It’s a Blue Light Special
It’s a Blue Light Special
In component manufacturing, forklifts are very useful but can also pose an injury risk to employees working around them. According to OSHA, approximately 35,000 serious injuries and 62,000 non-serious injuries involving forklifts occur in the United States every year. While not all of these injuries are related to forklift travel, bright blue spotlight technology has the potential to reduce the risk of injury for those working around moving forklifts.
Mark Russell, employee engagement manager at Millard Lumber, learned about blue safety lights after a visit from his insurance provider. “I did a walk-through in early 2018 with their safety engineer manager and he suggested we add them to our fleet,” Mark says. “I ordered them right after he left and they got delivered the next week. It was really easy to find them on Amazon.”
Millard Lumber has 25 forklifts operating at three locations. Before the blue lights, their forklift drivers were expected to use their horns when driving into areas where people wouldn’t be able to see them. “We continue to have them use their horns,” Mark says, “the blue lights are just an added safety measure.” While it’s not definite proof they are 100 percent effective, Millard hasn’t had any recent forklift-related safety incidents.
So Why Blue?
Blue light is a short wavelength in the light spectrum, which means it produces higher amounts of energy and is therefore brighter and easier to see. That means it’s also easier to see around corners and in tight spaces.
“They certainly make the forklifts more visible,” Mark says. And they weren’t difficult or time-consuming to install. Each forklift was outfitted with two lights, one for the front and one for the back. “Our maintenance team went through and installed them when they were readily available ‘offline’ as part of the general maintenance process.” The remaining installations occurred on Saturdays when the forklifts were less busy.
A serious forklift injury could add up to thousands, even hundreds of thousands of dollars, in direct and indirect costs to an employer. In contrast, a very small expenditure on blue lights could save a lot of money and potentially serious injury. According to Mark, he invested less than $100 and a bit of labor to equip each forklift with two lights. This is a low cost, high value opportunity.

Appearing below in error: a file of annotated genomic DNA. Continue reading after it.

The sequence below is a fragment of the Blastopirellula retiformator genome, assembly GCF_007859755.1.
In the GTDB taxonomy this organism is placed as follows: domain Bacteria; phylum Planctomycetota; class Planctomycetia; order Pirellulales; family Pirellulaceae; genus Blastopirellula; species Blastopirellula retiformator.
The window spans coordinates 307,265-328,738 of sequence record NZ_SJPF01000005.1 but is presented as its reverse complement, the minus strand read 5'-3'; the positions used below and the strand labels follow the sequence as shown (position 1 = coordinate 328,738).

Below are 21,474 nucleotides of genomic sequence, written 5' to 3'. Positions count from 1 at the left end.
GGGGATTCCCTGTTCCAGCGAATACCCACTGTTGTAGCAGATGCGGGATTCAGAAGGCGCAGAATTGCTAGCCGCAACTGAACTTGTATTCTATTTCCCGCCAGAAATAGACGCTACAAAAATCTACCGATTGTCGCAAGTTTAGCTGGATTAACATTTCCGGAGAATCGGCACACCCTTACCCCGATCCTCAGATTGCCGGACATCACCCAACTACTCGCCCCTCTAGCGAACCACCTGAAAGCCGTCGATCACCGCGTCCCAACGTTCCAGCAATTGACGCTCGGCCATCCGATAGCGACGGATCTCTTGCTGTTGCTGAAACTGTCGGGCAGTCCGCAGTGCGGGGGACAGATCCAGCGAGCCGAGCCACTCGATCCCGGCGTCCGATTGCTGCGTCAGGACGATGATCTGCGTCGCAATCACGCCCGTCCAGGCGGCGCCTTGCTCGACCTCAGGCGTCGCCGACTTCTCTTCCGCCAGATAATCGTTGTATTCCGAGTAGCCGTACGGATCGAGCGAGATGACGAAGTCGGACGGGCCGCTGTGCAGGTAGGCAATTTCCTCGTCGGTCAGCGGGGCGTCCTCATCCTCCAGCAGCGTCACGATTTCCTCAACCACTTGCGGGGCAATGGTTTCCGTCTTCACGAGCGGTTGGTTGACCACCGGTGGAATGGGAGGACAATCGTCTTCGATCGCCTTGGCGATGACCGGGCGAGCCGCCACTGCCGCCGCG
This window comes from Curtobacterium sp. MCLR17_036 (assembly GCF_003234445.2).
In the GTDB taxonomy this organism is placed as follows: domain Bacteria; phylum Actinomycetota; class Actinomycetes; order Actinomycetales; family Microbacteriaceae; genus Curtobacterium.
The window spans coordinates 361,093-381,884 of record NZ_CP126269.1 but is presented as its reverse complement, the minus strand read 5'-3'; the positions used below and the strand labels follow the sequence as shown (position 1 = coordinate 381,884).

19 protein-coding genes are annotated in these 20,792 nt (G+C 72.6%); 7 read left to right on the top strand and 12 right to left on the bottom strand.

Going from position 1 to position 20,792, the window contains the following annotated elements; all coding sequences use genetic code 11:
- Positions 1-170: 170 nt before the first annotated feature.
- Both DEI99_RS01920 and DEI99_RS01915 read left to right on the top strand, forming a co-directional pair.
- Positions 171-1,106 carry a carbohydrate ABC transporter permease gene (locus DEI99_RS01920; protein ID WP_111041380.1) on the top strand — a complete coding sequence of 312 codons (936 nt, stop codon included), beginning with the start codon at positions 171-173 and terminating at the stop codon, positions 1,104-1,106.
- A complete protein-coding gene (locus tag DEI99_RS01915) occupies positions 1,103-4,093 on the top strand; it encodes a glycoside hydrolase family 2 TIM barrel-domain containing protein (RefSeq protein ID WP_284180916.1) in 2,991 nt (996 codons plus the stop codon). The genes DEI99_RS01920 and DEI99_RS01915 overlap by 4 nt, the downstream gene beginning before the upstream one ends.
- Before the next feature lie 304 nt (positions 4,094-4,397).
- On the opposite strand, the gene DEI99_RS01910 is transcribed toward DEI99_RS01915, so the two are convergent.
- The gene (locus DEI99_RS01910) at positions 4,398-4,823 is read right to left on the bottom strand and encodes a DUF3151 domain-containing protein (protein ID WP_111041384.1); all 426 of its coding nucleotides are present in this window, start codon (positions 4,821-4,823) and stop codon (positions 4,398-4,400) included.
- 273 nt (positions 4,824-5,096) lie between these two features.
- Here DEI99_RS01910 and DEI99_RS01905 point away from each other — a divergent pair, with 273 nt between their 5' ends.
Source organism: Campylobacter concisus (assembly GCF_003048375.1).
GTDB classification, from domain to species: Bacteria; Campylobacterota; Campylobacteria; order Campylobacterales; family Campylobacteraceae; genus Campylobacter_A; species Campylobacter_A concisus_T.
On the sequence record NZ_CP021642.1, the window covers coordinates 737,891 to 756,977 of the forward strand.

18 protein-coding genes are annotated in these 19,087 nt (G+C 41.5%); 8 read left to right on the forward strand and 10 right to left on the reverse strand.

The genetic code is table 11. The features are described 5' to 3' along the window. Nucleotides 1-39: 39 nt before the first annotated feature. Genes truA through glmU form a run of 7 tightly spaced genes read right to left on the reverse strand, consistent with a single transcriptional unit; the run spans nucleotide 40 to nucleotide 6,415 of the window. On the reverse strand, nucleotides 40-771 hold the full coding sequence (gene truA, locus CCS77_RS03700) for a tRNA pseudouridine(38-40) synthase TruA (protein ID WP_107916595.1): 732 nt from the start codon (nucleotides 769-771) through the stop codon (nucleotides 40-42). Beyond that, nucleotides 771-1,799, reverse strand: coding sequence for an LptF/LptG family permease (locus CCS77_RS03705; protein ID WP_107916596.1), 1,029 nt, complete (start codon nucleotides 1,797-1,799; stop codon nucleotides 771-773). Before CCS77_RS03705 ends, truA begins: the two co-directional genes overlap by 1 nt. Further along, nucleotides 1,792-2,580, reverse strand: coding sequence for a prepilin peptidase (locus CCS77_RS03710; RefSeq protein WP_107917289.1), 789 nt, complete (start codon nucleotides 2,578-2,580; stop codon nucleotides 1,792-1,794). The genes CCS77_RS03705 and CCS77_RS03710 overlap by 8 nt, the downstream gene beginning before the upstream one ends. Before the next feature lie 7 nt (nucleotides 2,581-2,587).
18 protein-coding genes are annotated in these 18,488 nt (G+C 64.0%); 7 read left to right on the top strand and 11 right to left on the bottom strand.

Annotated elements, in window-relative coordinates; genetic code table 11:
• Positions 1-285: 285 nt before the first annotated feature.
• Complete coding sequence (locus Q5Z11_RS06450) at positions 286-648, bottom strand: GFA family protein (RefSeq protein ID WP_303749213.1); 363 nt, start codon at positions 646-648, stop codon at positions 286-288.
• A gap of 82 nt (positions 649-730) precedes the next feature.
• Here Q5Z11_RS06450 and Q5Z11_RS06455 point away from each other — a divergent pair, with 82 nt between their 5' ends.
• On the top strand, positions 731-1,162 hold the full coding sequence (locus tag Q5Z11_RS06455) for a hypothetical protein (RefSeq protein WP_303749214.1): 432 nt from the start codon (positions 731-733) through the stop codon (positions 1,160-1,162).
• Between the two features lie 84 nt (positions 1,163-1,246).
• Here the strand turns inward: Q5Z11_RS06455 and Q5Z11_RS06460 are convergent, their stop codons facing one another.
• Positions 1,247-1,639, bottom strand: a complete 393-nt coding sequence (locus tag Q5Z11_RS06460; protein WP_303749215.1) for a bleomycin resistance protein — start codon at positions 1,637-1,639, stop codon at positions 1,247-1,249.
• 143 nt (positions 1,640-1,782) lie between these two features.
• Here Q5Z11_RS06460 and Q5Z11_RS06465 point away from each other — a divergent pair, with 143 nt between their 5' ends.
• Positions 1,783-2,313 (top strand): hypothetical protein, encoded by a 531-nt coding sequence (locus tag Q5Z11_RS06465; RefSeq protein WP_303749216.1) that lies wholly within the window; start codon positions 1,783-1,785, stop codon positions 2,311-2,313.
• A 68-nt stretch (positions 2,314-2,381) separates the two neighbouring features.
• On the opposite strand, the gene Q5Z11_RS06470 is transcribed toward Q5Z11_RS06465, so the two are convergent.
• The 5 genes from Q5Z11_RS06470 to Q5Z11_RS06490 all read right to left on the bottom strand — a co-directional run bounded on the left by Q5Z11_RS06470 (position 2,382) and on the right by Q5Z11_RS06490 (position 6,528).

Blue lights have been in use in manufacturing for a few years but they aren’t being widely used in the component manufacturing industry. A recent SBC Industry News poll indicated that nearly 90 percent of respondents either didn’t currently use blue lights or weren’t even aware they existed.
Sure, it’s likely your forklifts are already furnished with back up alarms or strobe lights. Unfortunately, hearing and seeing these daily can become irritating for production employees. Furthermore, those alert systems don’t allow other forklift drivers and pedestrians to quickly identify which direction and how quickly a forklift is traveling. Blue safety spotlights cast a large, bright light on the ground in front of or behind the forklift. This large area makes it easy for employees to notice and is more apt to catch someone’s attention through their peripheral vision.
As the old adage goes, it’s better to be safe than sorry. And for a minimal financial and time investment, you can add a layer of safety to your forklifts next week. Shed some (blue) light on your safety practices and order some blue lights today.
For Your Maintenance Team
One thing to note is that it’s important to ensure the wiring is done correctly when installing aftermarket blue safety lights. If you’re planning to install one light on the front and one on the rear of the forklift, wire the lights so that only the relevant light comes on when the forklift is moving in either direction. Wiring them so that they are always on isn’t nearly as helpful and is more likely to cause confusion than assistance. Forklift spotlights should only be on when a hazard is present, such as when the forklift is in motion toward the direction the light points.